This year’s DEF CON underground hacking conference in Las Vegas has left much to ponder about for cyber professionals the world over. The meet saw John McAfee lambaste Google on privacy, Tesla Motors offer a sacrificial Model S to the hacking hordes, and ‘smart’ thermostats mimicking HAL 9000 from 2001: A Space Odyssey. Dan Geer’s policy proposals were a particular highlight, and have since been labelled the 10 Commandments of modern cybersecurity. A special thanks to the reporters who risked digital life and limb to bring us the highlights from Vegas.
The recent theft of 1.2 billion usernames and passwords by a Russian group shows that you do not need to be in a casino full of hackers to be vulnerable. With the identity of compromised sites still unknown, many have been scrambling to change their login details. While an important part of maintaining cyber hygiene, the effort might be for naught as it turns out your complex passwords aren’t that much safer.
If that news hasn’t shaken your confidence in all things digital, a new non-for-profit venture will help you transfer your greenbacks into cold hard cryptocurrency. The project aims to offer an international currency exchange to easily swap and send digital and hard currency alike—a stellar idea if they can keep it secure. Ecuador is taking digital dollars a step further by proposing a government-backed virtual currency, the U.S. Consumer Financial Protection Bureau isn’t quite as bullish on BitCoin.
A bit closer to home, Major General Steve Day, Deputy Director Cyber and Information Security at the Australian Signals Directorate shared his insights on cyberspace at the University of Canberra recently. In presenting cyber as a vector, Day emphasised that it is what you can achieve through the medium that matters. While the vector, as a man-made space, requires IT professionals for its improvement, expansion and maintenance, the ‘ends’ side of the equation requires informed policymakers and operators to ‘own its possibilities’. While he made clear that the cyber threat to Australia is ‘real, persistent, and present now’, Day expressed optimism that Australia remained at the leading edge of thinking and acting on cyber issues and that government efforts were making an impact. The Australian Cyber Security Centre is looking to move into its new home on the banks of Lake Burley Griffin in December.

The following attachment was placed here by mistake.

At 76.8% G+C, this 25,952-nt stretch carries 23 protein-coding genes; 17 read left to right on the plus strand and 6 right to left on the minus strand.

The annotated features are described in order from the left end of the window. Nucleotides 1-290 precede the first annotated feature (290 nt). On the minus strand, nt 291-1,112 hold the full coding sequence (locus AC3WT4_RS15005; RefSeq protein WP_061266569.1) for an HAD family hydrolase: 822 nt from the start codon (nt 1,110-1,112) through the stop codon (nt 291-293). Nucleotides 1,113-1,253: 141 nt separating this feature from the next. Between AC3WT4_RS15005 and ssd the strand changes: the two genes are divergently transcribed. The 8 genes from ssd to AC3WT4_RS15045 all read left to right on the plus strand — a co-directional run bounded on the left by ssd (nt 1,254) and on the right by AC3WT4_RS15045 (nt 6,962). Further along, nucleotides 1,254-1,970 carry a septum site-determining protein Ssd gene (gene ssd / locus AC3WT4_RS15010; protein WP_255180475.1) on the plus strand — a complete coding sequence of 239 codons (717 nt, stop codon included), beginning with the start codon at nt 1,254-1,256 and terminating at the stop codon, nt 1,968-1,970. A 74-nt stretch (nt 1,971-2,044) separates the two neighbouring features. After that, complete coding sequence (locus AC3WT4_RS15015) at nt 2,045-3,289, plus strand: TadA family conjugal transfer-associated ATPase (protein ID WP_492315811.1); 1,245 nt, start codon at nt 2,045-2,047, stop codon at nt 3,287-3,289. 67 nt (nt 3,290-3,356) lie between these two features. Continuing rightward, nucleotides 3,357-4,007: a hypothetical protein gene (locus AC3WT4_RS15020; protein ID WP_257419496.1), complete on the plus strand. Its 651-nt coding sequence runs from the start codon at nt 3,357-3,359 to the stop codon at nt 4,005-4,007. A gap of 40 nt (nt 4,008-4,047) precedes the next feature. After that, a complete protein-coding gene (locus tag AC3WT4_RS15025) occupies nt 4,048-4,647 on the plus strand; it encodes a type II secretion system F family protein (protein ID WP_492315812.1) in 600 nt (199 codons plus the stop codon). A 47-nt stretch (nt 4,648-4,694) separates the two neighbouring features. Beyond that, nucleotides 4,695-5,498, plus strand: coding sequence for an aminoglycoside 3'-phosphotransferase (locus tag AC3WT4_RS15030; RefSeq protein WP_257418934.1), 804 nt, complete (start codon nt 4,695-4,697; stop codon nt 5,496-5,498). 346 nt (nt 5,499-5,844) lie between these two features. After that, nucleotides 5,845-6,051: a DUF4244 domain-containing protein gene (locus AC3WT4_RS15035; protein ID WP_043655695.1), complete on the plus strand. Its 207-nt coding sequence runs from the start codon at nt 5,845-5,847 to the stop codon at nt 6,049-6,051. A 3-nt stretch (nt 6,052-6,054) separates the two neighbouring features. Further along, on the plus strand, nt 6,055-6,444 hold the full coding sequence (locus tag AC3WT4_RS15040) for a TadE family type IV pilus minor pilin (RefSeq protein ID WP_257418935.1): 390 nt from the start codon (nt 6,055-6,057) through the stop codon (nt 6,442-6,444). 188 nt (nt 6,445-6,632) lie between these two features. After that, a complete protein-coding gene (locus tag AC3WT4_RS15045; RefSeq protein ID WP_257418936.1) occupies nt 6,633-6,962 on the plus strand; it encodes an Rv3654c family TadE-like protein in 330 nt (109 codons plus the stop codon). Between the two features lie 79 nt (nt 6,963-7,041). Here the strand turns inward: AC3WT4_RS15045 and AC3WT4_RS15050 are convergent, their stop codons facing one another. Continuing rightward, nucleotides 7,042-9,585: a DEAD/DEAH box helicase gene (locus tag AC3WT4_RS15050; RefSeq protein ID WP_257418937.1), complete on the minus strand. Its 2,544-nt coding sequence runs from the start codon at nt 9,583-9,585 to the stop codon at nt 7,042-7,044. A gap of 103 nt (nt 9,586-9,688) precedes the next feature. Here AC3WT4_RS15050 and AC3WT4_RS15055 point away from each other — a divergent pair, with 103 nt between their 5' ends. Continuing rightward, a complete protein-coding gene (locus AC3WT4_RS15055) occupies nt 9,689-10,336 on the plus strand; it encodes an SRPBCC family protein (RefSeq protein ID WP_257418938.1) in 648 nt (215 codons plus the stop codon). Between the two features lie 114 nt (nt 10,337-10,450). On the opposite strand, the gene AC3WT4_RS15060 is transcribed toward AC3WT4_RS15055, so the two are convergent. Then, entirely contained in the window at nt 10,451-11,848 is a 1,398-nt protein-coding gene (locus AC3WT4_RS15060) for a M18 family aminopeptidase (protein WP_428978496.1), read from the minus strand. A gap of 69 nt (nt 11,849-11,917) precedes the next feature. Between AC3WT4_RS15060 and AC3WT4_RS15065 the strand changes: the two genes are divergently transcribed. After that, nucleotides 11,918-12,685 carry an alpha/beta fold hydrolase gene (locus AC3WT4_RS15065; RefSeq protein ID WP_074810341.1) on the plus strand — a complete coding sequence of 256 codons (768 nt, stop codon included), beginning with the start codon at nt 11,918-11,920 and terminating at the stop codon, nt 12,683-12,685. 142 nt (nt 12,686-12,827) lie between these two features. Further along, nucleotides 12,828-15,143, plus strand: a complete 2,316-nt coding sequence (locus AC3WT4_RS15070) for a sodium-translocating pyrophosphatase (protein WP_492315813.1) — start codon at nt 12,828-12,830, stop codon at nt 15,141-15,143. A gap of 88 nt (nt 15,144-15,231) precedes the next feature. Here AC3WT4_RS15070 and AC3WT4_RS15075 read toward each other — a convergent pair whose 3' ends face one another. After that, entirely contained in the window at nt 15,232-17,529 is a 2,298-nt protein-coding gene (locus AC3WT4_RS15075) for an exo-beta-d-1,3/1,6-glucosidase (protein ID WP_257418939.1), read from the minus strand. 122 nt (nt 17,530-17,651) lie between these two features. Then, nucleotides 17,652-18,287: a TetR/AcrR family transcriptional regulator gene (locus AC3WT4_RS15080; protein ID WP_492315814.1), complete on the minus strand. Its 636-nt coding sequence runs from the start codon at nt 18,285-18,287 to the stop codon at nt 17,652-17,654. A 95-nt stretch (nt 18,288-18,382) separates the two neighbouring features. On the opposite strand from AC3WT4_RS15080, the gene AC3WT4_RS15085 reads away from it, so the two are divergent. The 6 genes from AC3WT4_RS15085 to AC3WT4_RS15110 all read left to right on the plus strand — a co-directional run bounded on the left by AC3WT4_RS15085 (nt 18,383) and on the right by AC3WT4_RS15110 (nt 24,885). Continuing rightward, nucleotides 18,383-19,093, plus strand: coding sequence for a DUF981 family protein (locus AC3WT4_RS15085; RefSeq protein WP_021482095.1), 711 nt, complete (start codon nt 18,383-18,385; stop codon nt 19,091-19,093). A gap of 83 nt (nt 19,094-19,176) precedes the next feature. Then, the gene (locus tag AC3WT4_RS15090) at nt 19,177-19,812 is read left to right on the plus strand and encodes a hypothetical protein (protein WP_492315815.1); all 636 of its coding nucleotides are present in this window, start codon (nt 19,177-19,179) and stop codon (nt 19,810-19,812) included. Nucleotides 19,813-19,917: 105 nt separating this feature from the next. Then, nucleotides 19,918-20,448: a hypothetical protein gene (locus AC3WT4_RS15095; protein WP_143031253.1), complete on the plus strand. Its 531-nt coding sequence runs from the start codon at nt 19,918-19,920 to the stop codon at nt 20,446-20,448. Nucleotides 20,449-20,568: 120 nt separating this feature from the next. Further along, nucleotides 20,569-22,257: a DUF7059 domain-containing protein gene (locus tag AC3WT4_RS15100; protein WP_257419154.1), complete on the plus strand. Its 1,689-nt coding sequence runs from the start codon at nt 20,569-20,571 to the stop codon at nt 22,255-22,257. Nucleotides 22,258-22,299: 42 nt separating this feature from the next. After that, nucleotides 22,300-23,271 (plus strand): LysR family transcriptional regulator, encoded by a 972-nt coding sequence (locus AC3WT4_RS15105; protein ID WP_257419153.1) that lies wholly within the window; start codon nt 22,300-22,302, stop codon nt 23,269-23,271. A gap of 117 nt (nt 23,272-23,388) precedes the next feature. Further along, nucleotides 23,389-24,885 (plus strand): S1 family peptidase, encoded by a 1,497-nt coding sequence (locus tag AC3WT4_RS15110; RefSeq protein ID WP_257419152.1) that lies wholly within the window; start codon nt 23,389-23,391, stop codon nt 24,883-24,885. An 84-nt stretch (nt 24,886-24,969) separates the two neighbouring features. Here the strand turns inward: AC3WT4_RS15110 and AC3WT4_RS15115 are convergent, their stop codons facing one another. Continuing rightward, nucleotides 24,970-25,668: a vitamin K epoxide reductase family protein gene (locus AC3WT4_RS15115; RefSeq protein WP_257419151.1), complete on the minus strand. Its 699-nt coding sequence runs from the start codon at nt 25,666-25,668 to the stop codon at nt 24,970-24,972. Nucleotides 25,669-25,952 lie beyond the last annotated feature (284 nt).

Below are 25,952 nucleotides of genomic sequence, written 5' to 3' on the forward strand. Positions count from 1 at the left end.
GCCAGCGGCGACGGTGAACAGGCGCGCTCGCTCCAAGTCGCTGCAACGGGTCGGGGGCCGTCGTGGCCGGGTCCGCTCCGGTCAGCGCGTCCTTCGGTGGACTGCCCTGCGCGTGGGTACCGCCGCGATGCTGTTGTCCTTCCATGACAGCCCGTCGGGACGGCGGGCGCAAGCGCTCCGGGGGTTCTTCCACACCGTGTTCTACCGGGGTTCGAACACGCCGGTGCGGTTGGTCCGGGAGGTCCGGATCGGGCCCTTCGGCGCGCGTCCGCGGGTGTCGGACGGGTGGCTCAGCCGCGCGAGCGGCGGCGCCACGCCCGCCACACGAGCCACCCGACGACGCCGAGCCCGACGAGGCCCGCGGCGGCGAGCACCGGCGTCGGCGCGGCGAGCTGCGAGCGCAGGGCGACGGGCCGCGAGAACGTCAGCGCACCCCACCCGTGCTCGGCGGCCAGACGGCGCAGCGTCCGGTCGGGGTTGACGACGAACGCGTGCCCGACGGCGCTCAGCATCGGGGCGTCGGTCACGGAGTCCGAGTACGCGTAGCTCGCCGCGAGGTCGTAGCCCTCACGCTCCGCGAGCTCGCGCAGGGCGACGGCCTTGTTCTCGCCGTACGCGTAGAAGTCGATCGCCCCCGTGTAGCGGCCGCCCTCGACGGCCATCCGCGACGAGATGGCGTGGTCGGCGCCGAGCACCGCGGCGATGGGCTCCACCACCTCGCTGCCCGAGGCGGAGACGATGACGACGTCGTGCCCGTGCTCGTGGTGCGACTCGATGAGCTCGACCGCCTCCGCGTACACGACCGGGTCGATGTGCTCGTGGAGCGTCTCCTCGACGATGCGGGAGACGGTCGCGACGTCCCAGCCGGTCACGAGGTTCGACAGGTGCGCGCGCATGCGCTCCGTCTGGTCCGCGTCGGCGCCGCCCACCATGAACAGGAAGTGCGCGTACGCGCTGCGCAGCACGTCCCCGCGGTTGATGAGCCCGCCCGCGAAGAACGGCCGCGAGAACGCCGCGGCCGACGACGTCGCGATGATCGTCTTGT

Tackling the divisive topic of cyber war head on, MAJGEN Day did take a firm stance that there would be no cyber war. Instead he suggested that cyber would be a feature of future wars, extending the battlefield. This assertion has proven true in recent global turmoil, with FireEye researchers finding a distinct spike in malware traffic in the lead up to the crises in Ukraine and Gaza. ‘We can see the digital equivalent of troops on the border’, one threat analyst told the MIT Technology Review. It appears that the US Defense Intelligence Agency has taken that observation literally, commandeering social media to help identify who was responsible for shooting down MH17.